Research conducted by Surendra (Raj) Rajpurohit, PhD, now a member of the Maihle Laboratory, was published July 28, 2015 as “First quantitative high-throughput screen in zebrafish identifies novel pathways for increasing pancreatic beta-cell mass,” in the relatively new but impactful journal eLife. Raj conducted studies that contributed to this publication while a postdoctoral fellow in the laboratory of Dr. Jeff Mumm at Georgia Regents University. The publication has generated widespread interest, having received approximately 1,000 pdf download requests in its first month alone. In the September 11 issue of Nature Reviews Drug Discovery, it was cited by Harvard researchers Drs. MacRae and Peterson in the journal’s Featured Article “Zebrafis h as tools for drug discovery,” which inspired the issue’s cover art by Susanne Harris. Research Gate honored the article with a Spotlight, based on its receiving the highest number of views in one week from the Medical College of Georgia (MCG).
What makes the eLife publication of such interest is the innovative application of the high-throughput drug screen concept within an in vivo system. Testing compounds directly in a whole organism shortens the time it takes to bring a drug to the clinic. Finding new uses for drugs that have already passed the initial FDA process expedites translation to the clinic even further. By using more than 500,000 zebrafish larvae, researchers screened 4,000 compounds to identify 24 FDA-approved drugs that could be repurposed for treating diabetes – based on functional analyses, including studies involving nuclear factor kB (NF-kB) signaling.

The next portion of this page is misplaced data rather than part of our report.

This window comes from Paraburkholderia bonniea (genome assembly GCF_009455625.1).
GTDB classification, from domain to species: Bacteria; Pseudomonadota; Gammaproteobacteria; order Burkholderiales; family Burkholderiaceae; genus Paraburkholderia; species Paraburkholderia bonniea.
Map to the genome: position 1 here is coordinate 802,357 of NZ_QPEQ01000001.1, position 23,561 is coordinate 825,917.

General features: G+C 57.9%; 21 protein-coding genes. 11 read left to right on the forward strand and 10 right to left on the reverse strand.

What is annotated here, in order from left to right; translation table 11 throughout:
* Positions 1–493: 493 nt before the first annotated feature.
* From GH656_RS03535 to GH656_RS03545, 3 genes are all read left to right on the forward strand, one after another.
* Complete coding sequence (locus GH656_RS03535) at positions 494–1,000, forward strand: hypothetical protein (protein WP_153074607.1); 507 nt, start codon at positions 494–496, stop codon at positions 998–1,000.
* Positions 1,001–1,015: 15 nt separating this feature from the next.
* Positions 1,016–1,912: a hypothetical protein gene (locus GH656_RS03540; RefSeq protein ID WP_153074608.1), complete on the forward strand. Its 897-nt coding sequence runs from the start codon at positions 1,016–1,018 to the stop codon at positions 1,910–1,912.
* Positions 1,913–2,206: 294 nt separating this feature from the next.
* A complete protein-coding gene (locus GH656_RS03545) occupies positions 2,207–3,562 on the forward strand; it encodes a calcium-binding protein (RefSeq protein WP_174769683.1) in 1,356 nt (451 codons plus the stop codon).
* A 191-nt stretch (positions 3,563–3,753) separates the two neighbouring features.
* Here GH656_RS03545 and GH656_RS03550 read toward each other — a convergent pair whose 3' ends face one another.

The research that helped Raj establish expertise in these areas led him to the next step in his career path. In Dr. Maihle’s laboratory, he is now testing previously identified compounds in cell models of breast cancer. In general, cancer treatment side effects are a major concern, especially those compromising heart function or glucose metabolism. NF-kB activation has been implicated in both diabetes and cancer, and diabetics have been shown to have increased risk of developing breast cancer. By further repurposing compounds that maintain glucose metabolism and interfere with NF-kB signaling, Raj hopes to expedite the development of refined treatment options for diabetic breast cancer patients.